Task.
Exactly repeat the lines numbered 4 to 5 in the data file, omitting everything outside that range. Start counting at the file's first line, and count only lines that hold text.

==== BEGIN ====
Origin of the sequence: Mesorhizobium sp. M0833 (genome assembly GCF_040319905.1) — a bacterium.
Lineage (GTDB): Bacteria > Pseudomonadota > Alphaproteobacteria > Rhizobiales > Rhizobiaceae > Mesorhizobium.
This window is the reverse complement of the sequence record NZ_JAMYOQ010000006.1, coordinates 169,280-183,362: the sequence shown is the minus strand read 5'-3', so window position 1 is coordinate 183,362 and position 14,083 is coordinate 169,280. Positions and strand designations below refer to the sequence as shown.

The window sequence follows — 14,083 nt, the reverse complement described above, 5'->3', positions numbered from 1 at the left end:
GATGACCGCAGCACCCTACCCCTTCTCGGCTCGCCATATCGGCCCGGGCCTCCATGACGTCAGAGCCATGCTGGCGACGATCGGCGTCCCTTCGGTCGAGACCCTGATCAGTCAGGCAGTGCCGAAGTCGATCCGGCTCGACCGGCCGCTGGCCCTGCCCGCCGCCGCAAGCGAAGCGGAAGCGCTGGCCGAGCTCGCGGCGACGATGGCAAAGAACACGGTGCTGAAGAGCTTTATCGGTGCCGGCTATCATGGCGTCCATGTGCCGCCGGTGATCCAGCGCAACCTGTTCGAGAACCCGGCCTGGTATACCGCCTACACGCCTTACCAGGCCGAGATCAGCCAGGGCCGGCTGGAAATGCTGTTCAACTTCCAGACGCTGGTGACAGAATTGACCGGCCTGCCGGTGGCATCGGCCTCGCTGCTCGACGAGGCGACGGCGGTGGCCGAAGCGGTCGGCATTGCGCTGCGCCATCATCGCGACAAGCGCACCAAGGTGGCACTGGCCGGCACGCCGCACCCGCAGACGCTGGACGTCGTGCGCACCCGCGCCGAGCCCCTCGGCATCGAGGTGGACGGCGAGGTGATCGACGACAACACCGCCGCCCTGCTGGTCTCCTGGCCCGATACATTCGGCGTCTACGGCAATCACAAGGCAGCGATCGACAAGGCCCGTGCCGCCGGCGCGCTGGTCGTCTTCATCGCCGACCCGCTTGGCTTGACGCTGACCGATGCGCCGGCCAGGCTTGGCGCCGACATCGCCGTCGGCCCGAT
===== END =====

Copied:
The window sequence follows — 14,083 nt, the reverse complement described above, 5'->3', positions numbered from 1 at the left end:
GATGACCGCAGCACCCTACCCCTTCTCGGCTCGCCATATCGGCCCGGGCCTCCATGACGTCAGAGCCATGCTGGCGACGATCGGCGTCCCTTCGGTCGAGACCCTGATCAGTCAGGCAGTGCCGAAGTCGATCCGGCTCGACCGGCCGCTGGCCCTGCCCGCCGCCGCAAGCGAAGCGGAAGCGCTGGCCGAGCTCGCGGCGACGATGGCAAAGAACACGGTGCTGAAGAGCTTTATCGGTGCCGGCTATCATGGCGTCCATGTGCCGCCGGTGATCCAGCGCAACCTGTTCGAGAACCCGGCCTGGTATACCGCCTACACGCCTTACCAGGCCGAGATCAGCCAGGGCCGGCTGGAAATGCTGTTCAACTTCCAGACGCTGGTGACAGAATTGACCGGCCTGCCGGTGGCATCGGCCTCGCTGCTCGACGAGGCGACGGCGGTGGCCGAAGCGGTCGGCATTGCGCTGCGCCATCATCGCGACAAGCGCACCAAGGTGGCACTGGCCGGCACGCCGCACCCGCAGACGCTGGACGTCGTGCGCACCCGCGCCGAGCCCCTCGGCATCGAGGTGGACGGCGAGGTGATCGACGACAACACCGCCGCCCTGCTGGTCTCCTGGCCCGATACATTCGGCGTCTACGGCAATCACAAGGCAGCGATCGACAAGGCCCGTGCCGCCGGCGCGCTGGTCGTCTTCATCGCCGACCCGCTTGGCTTGACGCTGACCGATGCGCCGGCCAGGCTTGGCGCCGACATCGCCGTCGGCCCGAT